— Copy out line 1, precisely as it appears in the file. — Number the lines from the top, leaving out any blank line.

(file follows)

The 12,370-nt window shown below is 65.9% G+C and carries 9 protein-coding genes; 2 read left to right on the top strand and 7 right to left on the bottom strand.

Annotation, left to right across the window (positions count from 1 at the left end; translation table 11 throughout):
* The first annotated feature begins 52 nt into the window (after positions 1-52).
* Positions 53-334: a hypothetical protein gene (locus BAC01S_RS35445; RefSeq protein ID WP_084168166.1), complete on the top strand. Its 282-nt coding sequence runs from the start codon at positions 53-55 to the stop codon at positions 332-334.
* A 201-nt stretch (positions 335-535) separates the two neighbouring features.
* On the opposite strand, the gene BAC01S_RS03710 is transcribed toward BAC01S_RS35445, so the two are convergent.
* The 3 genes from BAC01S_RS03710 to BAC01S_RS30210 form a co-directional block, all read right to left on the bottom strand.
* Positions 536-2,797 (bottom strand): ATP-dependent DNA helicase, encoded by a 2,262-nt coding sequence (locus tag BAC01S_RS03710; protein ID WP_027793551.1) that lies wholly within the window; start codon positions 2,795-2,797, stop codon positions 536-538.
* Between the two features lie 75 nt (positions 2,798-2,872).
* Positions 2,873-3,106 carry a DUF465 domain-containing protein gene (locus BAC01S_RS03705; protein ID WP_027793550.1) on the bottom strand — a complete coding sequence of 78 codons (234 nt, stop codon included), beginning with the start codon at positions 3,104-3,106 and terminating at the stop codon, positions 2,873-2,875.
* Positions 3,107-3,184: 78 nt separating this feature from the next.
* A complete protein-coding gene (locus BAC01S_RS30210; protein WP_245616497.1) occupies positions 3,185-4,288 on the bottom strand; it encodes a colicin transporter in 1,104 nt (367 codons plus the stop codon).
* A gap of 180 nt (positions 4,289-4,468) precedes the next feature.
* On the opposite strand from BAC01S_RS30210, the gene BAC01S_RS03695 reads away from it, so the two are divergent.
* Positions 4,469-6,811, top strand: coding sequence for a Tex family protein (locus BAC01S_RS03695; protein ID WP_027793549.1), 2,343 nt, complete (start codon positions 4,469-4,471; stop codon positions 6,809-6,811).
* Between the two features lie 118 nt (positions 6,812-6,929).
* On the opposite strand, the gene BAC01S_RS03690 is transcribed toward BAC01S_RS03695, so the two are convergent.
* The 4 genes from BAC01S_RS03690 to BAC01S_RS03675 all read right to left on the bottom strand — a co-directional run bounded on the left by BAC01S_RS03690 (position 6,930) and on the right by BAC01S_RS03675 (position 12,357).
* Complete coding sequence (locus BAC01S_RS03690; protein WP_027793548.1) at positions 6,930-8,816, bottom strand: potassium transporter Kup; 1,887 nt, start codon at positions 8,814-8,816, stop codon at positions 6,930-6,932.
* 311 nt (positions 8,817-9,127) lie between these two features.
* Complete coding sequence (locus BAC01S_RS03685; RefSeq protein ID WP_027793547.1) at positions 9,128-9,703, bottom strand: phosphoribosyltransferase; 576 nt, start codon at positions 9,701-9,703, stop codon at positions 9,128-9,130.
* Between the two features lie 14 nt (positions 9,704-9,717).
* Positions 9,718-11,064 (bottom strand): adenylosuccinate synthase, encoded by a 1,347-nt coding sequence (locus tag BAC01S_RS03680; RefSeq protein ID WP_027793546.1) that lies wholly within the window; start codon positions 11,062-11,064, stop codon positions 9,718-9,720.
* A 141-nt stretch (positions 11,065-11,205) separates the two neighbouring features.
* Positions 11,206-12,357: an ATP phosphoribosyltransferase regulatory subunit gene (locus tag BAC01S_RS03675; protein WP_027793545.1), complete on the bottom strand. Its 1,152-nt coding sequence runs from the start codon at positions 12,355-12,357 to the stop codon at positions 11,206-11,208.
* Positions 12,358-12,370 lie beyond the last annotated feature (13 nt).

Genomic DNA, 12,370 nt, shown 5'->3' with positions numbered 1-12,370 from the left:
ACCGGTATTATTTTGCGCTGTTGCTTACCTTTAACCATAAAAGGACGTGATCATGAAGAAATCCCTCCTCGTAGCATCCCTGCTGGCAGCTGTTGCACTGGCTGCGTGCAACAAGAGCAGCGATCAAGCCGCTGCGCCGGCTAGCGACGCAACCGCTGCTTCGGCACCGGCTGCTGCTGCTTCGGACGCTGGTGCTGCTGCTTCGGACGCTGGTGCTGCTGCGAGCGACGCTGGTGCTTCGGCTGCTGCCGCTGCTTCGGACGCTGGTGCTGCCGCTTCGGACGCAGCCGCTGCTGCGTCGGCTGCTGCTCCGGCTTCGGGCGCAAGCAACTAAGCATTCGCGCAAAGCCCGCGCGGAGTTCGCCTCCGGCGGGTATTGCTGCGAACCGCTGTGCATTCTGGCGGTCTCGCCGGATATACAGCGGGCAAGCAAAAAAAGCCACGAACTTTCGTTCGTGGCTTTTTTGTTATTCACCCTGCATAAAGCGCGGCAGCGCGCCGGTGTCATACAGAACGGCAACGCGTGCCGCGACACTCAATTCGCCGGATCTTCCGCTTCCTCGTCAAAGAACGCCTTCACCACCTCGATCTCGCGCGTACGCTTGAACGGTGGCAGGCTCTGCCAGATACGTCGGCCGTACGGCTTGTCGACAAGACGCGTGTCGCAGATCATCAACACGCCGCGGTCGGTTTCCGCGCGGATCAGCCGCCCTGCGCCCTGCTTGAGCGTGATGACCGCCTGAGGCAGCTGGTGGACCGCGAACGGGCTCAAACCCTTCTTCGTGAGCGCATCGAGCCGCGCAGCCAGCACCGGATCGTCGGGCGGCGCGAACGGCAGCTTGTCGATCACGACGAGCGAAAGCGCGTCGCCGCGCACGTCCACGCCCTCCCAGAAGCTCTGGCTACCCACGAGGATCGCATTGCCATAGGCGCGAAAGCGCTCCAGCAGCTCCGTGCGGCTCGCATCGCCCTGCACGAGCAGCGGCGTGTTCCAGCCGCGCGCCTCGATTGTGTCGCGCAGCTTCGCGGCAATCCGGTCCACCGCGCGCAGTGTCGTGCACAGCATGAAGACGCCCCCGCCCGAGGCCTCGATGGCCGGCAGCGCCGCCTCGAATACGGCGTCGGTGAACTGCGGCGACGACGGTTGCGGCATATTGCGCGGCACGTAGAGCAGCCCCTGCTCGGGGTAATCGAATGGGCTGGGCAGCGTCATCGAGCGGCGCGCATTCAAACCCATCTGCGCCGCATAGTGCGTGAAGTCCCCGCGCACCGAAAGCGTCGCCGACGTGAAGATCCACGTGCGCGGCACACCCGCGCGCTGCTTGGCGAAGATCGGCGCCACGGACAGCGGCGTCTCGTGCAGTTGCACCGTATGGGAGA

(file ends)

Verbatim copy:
The 12,370-nt window shown below is 65.9% G+C and carries 9 protein-coding genes; 2 read left to right on the top strand and 7 right to left on the bottom strand.